'No seats' in hospital unit after €1.2m makeover
Patients in a psychiatric unit which had a €1.2m refurbishment were left with no seating area, no dining facility and limited space to walk around, an inspectors' report has revealed.
The 10 patients in the acute section of the psychiatric unit at University Hospital Waterford were very unwell but had to live in surroundings which were "not therapeutic for anyone resident over a lengthy period of time", the report warned.
"This was regrettable as a resident might be confined to an acute area for many months," the Mental Health Commission said.
While the majority of patients in the unit were up and dressed during the inspection, a number of residents in the acute unit had to wear nightclothes.
Recreational spaces in other areas were excellent but the patients in the acute unit were either lying on their beds or walking around the corridor or courtyard on the two days of inspection.
Eight children had been admitted to the adult centre with one having to stay for a number of weeks.
A separate inspection of St Michael's unit in Mercy Hospital, in Cork, found one resident was naked in a single room which opened onto the sitting room area. The resident was "clearly visible" through the observation panel of the door, which was insufficiently obscured. The inspectors told staff a more private room should be made available to the resident and that the situation be rectified immediately.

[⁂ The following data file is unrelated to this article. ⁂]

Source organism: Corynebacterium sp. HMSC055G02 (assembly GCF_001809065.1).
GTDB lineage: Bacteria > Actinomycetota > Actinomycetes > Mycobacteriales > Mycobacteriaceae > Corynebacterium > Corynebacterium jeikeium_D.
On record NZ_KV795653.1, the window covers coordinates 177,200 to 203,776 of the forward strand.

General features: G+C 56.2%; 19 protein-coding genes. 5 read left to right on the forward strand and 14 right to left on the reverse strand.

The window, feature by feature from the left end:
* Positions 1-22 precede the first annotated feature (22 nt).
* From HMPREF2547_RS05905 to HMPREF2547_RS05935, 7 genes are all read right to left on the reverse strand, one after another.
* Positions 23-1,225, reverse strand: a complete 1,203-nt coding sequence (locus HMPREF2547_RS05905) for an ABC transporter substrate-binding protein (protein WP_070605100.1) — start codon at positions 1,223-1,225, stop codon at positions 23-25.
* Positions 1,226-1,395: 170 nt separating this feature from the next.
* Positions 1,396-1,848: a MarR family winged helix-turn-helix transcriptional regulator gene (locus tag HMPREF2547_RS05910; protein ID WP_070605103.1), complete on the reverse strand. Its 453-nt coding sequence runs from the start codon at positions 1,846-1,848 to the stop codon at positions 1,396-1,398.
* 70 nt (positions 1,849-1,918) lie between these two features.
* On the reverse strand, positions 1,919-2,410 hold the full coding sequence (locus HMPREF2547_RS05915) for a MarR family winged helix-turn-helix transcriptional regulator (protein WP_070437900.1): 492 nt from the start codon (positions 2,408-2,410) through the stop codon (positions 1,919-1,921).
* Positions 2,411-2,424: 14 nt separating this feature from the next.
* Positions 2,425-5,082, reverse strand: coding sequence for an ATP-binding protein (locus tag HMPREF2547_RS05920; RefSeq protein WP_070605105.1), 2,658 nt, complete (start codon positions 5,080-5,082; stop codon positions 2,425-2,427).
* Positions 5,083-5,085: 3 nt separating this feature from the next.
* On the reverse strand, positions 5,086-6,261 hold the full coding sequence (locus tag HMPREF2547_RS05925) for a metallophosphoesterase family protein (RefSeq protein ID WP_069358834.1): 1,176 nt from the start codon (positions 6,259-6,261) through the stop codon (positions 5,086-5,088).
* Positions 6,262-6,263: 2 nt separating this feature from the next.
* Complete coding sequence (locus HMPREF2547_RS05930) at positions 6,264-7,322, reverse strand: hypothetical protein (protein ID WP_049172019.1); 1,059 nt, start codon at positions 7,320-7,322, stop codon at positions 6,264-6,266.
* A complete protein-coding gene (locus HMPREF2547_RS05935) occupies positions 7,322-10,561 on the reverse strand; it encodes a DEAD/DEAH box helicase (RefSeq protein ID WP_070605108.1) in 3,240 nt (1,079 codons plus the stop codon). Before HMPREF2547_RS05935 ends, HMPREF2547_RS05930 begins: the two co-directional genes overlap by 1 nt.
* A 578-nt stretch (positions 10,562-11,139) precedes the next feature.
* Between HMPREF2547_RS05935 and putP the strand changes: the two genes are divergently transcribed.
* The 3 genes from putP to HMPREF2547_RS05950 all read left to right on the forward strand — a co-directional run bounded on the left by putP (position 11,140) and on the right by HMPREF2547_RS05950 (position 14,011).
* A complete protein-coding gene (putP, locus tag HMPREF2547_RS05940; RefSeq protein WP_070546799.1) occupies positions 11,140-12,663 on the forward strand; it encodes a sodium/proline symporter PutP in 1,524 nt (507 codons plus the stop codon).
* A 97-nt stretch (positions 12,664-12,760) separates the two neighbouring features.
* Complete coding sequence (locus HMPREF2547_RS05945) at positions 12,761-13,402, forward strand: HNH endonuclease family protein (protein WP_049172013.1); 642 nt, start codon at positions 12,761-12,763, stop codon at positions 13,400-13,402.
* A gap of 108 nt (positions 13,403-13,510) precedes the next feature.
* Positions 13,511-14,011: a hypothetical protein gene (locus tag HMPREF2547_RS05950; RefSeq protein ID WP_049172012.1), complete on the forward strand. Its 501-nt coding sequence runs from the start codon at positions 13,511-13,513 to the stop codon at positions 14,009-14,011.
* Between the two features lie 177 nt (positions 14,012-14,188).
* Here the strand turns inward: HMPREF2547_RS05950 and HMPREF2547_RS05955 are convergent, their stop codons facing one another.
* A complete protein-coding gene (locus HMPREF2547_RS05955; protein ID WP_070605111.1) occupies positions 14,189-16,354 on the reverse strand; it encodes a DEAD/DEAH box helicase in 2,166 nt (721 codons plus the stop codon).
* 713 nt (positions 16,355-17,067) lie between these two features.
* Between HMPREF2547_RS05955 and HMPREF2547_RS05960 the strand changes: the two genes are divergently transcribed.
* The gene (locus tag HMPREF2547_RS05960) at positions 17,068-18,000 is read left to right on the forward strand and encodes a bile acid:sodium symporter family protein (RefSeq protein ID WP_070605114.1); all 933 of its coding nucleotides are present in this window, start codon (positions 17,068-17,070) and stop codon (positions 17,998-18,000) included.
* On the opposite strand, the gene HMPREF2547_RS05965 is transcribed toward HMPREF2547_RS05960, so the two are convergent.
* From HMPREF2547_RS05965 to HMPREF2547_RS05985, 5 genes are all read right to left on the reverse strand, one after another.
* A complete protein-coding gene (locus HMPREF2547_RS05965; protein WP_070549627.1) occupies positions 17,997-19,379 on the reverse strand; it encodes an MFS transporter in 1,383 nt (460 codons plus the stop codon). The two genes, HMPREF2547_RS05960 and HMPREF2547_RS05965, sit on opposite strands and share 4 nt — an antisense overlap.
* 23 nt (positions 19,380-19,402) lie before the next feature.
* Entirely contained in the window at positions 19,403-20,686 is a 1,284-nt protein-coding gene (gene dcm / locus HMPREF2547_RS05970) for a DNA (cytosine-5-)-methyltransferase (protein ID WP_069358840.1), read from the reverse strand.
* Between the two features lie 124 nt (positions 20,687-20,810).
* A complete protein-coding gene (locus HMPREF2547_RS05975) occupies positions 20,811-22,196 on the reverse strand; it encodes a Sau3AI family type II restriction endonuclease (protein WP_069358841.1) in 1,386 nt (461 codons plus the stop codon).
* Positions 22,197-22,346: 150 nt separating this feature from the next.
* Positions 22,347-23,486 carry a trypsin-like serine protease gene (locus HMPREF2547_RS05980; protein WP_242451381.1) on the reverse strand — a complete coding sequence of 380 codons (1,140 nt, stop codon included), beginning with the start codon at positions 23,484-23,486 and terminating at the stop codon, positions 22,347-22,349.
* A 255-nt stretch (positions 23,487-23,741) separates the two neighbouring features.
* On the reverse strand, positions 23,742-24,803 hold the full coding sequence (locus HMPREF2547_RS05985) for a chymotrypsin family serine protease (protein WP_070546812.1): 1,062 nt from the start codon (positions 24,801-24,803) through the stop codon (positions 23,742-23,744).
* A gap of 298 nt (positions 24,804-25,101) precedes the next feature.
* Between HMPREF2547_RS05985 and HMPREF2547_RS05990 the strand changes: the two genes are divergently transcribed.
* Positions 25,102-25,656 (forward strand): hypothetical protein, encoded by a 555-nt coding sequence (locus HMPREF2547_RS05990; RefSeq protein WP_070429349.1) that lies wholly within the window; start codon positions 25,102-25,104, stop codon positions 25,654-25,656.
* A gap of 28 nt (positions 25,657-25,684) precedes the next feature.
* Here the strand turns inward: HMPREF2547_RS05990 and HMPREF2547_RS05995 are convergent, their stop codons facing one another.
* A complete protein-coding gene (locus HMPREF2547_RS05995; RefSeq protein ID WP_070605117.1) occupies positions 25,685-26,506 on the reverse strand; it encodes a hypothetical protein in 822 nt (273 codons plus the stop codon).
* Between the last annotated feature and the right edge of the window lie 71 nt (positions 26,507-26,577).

The blinds on the windows were broken in most of the bedrooms and residents were visible through the windows. The inspectors were informed subsequent to the inspection that blinds had now been put in place.
There was also "carelessness evident in prescriptions, to the point that one prescription was unsigned and undated."
The inspectors said it appeared that nursing staff were unaware of how to fill in the administration record.
The unit is not suitable as a mental health unit because of its layout and size, while having no outdoor space. "The inspectors were all concerned at the lack of privacy given to the residents in their bedrooms," it stated.
Another inspection report of Linn Dara, Ballyfermot, Dublin, an in-patient unit for children and adolescents with mental illness, found that due to the management and care of some residents who displayed behaviour that was difficult to manage, security staff had been involved in physical restraint on two occasions.
At the time of inspection, only six of the 14 beds were operational due to refurbishment works. There was a very good range of therapeutic services.